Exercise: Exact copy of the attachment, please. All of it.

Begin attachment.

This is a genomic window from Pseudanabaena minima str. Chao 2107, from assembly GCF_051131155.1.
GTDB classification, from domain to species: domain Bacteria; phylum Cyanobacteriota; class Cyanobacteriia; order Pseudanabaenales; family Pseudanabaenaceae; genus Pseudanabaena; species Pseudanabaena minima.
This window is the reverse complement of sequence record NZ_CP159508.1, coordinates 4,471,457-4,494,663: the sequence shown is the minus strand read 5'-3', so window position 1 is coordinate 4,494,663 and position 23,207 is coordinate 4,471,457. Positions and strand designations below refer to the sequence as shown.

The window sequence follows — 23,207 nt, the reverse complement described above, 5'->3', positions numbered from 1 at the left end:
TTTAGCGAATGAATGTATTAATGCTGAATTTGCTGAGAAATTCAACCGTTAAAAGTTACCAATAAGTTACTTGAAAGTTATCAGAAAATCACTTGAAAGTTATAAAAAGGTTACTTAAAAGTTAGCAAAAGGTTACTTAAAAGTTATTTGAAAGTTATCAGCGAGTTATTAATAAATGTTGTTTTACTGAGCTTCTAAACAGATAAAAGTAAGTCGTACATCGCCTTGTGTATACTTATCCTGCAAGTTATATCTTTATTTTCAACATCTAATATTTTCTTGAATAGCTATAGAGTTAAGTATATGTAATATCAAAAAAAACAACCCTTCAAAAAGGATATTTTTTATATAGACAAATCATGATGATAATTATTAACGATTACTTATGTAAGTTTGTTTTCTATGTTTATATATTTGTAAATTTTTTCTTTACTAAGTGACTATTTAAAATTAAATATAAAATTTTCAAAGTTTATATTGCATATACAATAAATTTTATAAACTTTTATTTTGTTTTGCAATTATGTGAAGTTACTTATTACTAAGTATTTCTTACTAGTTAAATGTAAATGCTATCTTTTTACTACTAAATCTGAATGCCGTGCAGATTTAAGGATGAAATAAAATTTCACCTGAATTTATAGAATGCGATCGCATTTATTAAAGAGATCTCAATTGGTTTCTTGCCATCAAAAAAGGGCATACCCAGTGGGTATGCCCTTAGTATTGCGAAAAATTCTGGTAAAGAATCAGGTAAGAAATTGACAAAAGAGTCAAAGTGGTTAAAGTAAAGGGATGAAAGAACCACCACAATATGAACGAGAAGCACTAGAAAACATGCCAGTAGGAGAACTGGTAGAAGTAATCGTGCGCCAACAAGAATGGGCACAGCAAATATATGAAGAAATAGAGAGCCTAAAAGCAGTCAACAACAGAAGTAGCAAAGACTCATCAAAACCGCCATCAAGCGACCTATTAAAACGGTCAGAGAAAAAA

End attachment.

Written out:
This is a genomic window from Pseudanabaena minima str. Chao 2107, from assembly GCF_051131155.1.
GTDB classification, from domain to species: domain Bacteria; phylum Cyanobacteriota; class Cyanobacteriia; order Pseudanabaenales; family Pseudanabaenaceae; genus Pseudanabaena; species Pseudanabaena minima.
This window is the reverse complement of sequence record NZ_CP159508.1, coordinates 4,471,457-4,494,663: the sequence shown is the minus strand read 5'-3', so window position 1 is coordinate 4,494,663 and position 23,207 is coordinate 4,471,457. Positions and strand designations below refer to the sequence as shown.

The window sequence follows — 23,207 nt, the reverse complement described above, 5'->3', positions numbered from 1 at the left end:
TTTAGCGAATGAATGTATTAATGCTGAATTTGCTGAGAAATTCAACCGTTAAAAGTTACCAATAAGTTACTTGAAAGTTATCAGAAAATCACTTGAAAGTTATAAAAAGGTTACTTAAAAGTTAGCAAAAGGTTACTTAAAAGTTATTTGAAAGTTATCAGCGAGTTATTAATAAATGTTGTTTTACTGAGCTTCTAAACAGATAAAAGTAAGTCGTACATCGCCTTGTGTATACTTATCCTGCAAGTTATATCTTTATTTTCAACATCTAATATTTTCTTGAATAGCTATAGAGTTAAGTATATGTAATATCAAAAAAAACAACCCTTCAAAAAGGATATTTTTTATATAGACAAATCATGATGATAATTATTAACGATTACTTATGTAAGTTTGTTTTCTATGTTTATATATTTGTAAATTTTTTCTTTACTAAGTGACTATTTAAAATTAAATATAAAATTTTCAAAGTTTATATTGCATATACAATAAATTTTATAAACTTTTATTTTGTTTTGCAATTATGTGAAGTTACTTATTACTAAGTATTTCTTACTAGTTAAATGTAAATGCTATCTTTTTACTACTAAATCTGAATGCCGTGCAGATTTAAGGATGAAATAAAATTTCACCTGAATTTATAGAATGCGATCGCATTTATTAAAGAGATCTCAATTGGTTTCTTGCCATCAAAAAAGGGCATACCCAGTGGGTATGCCCTTAGTATTGCGAAAAATTCTGGTAAAGAATCAGGTAAGAAATTGACAAAAGAGTCAAAGTGGTTAAAGTAAAGGGATGAAAGAACCACCACAATATGAACGAGAAGCACTAGAAAACATGCCAGTAGGAGAACTGGTAGAAGTAATCGTGCGCCAACAAGAATGGGCACAGCAAATATATGAAGAAATAGAGAGCCTAAAAGCAGTCAACAACAGAAGTAGCAAAGACTCATCAAAACCGCCATCAAGCGACCTATTAAAACGGTCAGAGAAAAAA